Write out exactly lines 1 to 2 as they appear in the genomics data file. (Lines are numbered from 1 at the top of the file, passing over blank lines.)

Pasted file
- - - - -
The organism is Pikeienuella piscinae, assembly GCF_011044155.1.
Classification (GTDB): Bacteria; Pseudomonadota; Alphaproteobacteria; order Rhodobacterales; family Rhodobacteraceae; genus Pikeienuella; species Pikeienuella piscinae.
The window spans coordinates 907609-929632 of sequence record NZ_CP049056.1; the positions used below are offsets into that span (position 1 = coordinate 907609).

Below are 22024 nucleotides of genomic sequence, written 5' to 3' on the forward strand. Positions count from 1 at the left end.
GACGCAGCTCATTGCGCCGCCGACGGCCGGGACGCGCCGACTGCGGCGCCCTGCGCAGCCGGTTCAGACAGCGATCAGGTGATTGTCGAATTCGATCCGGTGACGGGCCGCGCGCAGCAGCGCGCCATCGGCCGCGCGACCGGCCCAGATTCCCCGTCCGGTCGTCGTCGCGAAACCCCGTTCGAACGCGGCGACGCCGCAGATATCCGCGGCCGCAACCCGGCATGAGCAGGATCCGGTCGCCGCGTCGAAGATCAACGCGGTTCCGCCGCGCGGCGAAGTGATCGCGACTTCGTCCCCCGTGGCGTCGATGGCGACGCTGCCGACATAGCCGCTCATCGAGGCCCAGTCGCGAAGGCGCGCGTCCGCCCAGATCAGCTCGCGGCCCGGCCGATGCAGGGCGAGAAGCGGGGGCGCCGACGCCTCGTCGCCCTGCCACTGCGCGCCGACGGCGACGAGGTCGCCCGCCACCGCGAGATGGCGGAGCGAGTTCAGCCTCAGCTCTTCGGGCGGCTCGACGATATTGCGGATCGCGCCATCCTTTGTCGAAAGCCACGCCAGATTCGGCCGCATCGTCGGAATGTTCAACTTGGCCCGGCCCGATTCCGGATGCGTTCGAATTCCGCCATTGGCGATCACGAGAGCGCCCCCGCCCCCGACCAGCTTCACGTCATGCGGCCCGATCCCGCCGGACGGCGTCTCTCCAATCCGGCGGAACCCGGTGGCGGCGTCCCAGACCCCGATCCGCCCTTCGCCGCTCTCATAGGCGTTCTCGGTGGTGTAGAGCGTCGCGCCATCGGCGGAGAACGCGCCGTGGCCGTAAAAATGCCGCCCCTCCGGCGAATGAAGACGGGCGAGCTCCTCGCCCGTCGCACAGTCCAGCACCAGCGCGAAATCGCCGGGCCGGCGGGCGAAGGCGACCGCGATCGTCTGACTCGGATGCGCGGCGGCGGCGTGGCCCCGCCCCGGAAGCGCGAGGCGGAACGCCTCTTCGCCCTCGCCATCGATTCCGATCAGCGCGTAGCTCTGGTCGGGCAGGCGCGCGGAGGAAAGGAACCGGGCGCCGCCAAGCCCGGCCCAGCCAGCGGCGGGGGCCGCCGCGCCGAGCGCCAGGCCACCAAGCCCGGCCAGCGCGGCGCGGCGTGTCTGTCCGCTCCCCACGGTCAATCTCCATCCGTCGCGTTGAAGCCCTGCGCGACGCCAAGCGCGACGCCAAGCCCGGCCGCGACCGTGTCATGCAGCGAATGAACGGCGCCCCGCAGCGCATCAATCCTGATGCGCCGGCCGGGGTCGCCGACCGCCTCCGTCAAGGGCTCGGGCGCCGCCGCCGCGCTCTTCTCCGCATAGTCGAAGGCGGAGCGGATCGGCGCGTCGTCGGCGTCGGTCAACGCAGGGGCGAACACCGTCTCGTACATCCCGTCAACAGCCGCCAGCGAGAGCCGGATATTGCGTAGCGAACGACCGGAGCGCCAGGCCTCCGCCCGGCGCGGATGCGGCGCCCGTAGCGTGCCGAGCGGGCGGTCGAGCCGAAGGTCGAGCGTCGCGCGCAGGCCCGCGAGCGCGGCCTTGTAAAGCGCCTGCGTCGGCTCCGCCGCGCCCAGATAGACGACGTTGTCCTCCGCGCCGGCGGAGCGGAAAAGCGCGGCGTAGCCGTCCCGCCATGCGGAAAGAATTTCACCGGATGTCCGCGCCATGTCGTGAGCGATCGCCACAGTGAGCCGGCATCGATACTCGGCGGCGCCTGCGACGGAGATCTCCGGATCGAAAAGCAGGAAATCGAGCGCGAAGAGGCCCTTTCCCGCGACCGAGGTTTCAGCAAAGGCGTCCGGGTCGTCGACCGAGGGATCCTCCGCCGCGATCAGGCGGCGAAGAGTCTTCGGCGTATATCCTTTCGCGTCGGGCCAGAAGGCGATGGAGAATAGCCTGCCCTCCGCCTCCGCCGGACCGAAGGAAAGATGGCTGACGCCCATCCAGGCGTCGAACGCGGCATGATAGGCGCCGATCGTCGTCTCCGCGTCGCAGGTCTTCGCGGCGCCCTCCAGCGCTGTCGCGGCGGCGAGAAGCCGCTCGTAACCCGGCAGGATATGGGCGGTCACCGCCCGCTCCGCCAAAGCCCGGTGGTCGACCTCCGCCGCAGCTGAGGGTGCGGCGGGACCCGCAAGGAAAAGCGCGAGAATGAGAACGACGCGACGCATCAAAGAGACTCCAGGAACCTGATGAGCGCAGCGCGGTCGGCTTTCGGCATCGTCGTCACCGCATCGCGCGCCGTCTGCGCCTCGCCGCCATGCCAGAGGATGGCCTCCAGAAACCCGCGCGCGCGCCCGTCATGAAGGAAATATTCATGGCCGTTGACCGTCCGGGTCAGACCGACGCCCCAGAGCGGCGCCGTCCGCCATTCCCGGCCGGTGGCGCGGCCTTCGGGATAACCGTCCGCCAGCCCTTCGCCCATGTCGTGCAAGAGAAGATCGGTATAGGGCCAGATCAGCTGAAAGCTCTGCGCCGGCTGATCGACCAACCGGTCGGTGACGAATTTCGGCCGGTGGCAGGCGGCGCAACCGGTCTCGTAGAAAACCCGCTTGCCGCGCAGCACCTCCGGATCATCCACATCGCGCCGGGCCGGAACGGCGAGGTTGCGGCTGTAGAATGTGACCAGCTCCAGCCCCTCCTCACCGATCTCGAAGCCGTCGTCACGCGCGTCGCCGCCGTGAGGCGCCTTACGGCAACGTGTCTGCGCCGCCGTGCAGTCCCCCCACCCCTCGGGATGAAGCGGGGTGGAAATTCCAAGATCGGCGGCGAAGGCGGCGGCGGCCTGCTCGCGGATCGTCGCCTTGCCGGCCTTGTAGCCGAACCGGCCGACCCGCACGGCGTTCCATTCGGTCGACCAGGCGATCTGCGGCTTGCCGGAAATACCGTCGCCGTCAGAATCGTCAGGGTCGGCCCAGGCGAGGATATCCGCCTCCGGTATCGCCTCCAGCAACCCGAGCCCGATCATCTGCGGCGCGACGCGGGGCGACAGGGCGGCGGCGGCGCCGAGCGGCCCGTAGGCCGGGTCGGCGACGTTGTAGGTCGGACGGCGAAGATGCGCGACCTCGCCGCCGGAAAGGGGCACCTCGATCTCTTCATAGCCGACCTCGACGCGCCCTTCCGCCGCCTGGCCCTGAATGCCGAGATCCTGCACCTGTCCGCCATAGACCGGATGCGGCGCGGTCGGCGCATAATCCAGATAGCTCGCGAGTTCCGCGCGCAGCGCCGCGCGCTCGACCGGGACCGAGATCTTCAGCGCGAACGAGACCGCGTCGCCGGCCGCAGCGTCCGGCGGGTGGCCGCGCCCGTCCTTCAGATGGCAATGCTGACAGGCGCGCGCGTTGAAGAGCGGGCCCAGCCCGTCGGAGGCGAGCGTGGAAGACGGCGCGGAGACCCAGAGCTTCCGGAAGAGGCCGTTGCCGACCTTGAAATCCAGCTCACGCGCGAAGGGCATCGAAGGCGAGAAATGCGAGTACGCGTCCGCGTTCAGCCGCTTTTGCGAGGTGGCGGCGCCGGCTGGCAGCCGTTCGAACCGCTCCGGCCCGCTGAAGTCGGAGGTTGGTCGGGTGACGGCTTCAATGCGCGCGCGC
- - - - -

The organism is Pikeienuella piscinae, assembly GCF_011044155.1.
Classification (GTDB): Bacteria; Pseudomonadota; Alphaproteobacteria; order Rhodobacterales; family Rhodobacteraceae; genus Pikeienuella; species Pikeienuella piscinae.